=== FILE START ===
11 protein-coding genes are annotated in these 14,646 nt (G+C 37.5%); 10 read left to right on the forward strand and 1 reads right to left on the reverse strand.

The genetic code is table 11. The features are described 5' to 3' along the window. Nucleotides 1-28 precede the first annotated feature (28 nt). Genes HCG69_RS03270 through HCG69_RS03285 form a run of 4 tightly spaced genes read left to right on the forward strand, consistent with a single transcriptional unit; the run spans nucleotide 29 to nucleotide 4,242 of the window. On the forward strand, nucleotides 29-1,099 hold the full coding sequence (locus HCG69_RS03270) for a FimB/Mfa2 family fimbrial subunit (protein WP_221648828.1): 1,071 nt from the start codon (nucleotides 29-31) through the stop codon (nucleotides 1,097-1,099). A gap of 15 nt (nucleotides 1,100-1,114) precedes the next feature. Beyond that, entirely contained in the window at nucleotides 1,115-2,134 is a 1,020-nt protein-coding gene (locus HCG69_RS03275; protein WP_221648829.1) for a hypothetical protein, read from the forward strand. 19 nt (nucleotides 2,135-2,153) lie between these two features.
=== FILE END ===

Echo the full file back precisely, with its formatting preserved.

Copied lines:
11 protein-coding genes are annotated in these 14,646 nt (G+C 37.5%); 10 read left to right on the forward strand and 1 reads right to left on the reverse strand.

The genetic code is table 11. The features are described 5' to 3' along the window. Nucleotides 1-28 precede the first annotated feature (28 nt). Genes HCG69_RS03270 through HCG69_RS03285 form a run of 4 tightly spaced genes read left to right on the forward strand, consistent with a single transcriptional unit; the run spans nucleotide 29 to nucleotide 4,242 of the window. On the forward strand, nucleotides 29-1,099 hold the full coding sequence (locus HCG69_RS03270) for a FimB/Mfa2 family fimbrial subunit (protein WP_221648828.1): 1,071 nt from the start codon (nucleotides 29-31) through the stop codon (nucleotides 1,097-1,099). A gap of 15 nt (nucleotides 1,100-1,114) precedes the next feature. Beyond that, entirely contained in the window at nucleotides 1,115-2,134 is a 1,020-nt protein-coding gene (locus HCG69_RS03275; protein WP_221648829.1) for a hypothetical protein, read from the forward strand. 19 nt (nucleotides 2,135-2,153) lie between these two features.